I didn’t, but I know Colin did. I was never inside the actual room when a exorcist happened, but I saw a lot of areas and rooms and they’re so eerie because they’re so sparse. And that was what inspired our set, obviously, it’s just a chair and a random crucifix on the wall and it’s very eerie in a sparse way. But I was never inside. It’s a very private situation – again, it’s like going to a psychiatrist or a shrink. I heard some voices and some strange… but, again, there’s a little bit of drama out of this thing because it’s not always like we see in the movies where people are acting extremely over the top. It can be in different ways.
When making movies about possession and demons and exorcisms it’s not uncommon that some spooky, weird stuff happens on set. Was that the case with this film?
Well, Colin was in Rome for costumes and exactly like Father Michael goes to Rome, he gets stuck there when he wants to go home. In the script it was because of bad weather but then the volcano happened and Colin actually became stuck in Rome for days and days and weeks. So I actually changed that in the film, I put the volcano into the movie because forces from underground are interfering. So that was an example how reality can definitely… and Colin saw a couple of bicycle accidents, one in Rome and one in Budapest, and in an eerie way it’s reminiscent of the bicycle accident that we have in the film and so on. Otherwise it was pretty calm, we created a calm atmosphere – tried to keep the devils outside.
Obviously a major presence in this film is Anthony Hopkins, and there are a couple instances in the film where he puts on that famous stare that just sends chills down your spine. What was it like working with him and did he ever use that stare to his advantage behind the scenes?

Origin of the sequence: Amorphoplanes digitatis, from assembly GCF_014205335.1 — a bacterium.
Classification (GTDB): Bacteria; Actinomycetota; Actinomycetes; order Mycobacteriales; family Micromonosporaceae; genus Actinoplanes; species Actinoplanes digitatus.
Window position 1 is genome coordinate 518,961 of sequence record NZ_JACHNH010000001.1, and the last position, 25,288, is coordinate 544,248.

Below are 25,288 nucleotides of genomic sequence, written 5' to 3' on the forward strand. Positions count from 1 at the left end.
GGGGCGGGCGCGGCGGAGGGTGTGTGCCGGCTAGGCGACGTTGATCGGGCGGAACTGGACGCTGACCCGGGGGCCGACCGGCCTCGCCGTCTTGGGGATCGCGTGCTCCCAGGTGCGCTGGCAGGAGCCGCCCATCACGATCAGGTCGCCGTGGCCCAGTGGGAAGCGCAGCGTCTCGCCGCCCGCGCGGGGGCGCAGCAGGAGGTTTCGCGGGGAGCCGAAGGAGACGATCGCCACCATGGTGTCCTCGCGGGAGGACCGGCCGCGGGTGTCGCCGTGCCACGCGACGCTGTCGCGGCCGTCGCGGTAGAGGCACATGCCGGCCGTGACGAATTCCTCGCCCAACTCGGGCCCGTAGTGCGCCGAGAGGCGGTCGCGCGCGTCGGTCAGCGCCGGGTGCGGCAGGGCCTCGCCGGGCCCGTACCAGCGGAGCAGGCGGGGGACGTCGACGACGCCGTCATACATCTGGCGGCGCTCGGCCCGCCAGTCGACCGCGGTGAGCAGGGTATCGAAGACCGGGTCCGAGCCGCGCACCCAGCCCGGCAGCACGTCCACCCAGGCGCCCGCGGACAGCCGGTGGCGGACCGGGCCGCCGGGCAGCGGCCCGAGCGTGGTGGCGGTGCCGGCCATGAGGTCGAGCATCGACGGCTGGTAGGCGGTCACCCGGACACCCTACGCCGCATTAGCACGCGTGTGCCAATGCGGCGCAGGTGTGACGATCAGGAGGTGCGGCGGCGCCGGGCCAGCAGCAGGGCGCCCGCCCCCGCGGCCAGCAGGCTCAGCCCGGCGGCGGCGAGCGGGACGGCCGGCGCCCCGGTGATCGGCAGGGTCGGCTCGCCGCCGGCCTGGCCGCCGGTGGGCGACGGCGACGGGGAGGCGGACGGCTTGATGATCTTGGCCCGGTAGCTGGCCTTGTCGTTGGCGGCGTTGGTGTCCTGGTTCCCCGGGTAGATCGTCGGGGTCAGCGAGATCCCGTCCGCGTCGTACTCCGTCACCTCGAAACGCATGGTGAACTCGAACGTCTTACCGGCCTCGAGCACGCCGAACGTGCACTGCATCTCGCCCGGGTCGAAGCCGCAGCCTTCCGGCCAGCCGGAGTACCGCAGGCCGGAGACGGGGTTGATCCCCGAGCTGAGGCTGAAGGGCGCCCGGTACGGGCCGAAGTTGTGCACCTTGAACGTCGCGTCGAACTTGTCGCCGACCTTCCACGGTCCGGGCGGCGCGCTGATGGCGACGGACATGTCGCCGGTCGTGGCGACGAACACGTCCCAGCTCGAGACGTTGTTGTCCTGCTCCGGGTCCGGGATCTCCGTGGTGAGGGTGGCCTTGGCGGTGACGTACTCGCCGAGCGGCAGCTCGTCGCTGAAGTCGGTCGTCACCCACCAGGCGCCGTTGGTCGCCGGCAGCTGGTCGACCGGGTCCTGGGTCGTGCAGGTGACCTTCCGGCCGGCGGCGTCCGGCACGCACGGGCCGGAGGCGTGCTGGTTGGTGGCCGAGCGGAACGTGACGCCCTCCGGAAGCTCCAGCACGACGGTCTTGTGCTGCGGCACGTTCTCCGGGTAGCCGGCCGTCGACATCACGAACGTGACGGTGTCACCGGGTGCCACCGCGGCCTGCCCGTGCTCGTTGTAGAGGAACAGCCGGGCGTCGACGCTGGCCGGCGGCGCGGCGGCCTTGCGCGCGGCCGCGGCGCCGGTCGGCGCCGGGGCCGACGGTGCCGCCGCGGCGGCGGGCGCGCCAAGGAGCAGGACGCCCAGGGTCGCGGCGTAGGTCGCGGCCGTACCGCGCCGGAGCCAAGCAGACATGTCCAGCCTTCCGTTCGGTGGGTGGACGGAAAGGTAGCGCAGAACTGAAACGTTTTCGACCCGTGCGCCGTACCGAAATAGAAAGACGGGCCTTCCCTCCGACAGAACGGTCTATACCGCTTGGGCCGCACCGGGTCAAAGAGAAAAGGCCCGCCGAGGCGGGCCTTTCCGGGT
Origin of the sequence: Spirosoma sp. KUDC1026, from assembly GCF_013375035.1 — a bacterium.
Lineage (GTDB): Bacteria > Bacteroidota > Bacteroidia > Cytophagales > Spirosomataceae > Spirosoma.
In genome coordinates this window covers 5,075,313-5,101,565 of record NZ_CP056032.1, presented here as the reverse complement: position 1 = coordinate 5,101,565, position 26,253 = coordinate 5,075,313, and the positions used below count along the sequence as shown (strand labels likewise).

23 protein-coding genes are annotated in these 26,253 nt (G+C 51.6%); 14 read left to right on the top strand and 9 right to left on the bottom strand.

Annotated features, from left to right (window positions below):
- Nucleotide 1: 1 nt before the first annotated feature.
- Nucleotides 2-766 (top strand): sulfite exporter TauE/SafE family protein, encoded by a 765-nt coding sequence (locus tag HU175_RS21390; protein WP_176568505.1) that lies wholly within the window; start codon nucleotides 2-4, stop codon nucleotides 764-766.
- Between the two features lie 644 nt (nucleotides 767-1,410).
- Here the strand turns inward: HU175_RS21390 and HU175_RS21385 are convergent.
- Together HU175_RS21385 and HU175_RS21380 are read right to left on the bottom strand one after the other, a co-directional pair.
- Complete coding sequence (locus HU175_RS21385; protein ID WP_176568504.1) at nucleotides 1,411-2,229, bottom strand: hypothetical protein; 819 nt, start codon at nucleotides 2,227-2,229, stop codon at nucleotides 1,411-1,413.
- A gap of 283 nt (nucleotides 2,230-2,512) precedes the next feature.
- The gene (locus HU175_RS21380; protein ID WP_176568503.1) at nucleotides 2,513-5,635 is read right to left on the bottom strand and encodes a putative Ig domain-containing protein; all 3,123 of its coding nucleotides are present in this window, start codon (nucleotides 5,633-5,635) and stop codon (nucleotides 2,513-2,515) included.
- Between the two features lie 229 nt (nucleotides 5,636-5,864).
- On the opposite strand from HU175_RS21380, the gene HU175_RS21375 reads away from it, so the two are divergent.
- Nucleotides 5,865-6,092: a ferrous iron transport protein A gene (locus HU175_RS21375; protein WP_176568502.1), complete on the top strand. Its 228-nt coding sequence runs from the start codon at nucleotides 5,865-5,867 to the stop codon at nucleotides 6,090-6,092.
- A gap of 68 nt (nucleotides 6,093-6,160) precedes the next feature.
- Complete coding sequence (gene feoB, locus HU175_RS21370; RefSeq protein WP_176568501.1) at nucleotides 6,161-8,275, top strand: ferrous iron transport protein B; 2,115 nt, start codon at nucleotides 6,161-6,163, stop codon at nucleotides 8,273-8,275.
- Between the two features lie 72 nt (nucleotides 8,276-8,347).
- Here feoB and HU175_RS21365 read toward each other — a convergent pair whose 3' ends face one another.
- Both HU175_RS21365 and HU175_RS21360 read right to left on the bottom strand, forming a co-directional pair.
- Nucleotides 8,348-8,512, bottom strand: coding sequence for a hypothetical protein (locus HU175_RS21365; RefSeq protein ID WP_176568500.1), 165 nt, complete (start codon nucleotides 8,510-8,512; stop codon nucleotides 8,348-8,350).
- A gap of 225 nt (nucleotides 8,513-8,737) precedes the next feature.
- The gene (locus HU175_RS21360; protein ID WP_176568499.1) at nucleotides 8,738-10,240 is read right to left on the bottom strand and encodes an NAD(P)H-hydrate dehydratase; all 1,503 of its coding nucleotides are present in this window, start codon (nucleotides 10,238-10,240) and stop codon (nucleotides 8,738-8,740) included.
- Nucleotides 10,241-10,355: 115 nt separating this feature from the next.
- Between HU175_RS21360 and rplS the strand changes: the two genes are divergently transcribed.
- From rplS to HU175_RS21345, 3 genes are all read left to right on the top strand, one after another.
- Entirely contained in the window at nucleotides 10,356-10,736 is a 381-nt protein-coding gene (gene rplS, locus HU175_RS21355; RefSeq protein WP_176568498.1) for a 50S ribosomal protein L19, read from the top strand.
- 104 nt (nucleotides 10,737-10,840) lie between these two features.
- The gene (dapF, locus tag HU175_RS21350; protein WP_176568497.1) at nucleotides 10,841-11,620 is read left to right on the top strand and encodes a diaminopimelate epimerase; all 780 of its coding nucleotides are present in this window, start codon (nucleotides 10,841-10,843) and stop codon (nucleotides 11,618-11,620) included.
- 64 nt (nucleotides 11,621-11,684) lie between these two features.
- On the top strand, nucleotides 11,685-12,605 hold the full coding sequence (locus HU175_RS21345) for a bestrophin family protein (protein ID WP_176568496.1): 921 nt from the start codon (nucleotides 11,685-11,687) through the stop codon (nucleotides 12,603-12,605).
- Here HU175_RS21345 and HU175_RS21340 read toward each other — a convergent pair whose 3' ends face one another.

[laughs] He knows that stare very well. He can definitely joke about his past as a person and as an actor. He’s great to work with, a great actor to get the opportunity to work with one of the greatest actors around, like Tony definitely is, because you get to look back. It’s not just what’s on the script page or what you figure out the day before you shoot it. You try to create an opportunity where he feels free to give all these things that you hope for when you have a guy like him. But he’s also very much a team player and he doesn’t see it as his show and he wants to be directed and he wants to be a part of professional movie making in the best sense of the word. It was really a pleasure to do that. You learn a lot when you work with someone like him. I felt Anthony was perfect for the part, a man of his age. I don’t think it sort of rains down scripts with meaty parts for a man his age and I felt Tony the man and Father Lucas, they had a lot of things in common – debating with themselves about faith and different important questions when you are at that stage of life, looking back at a long life.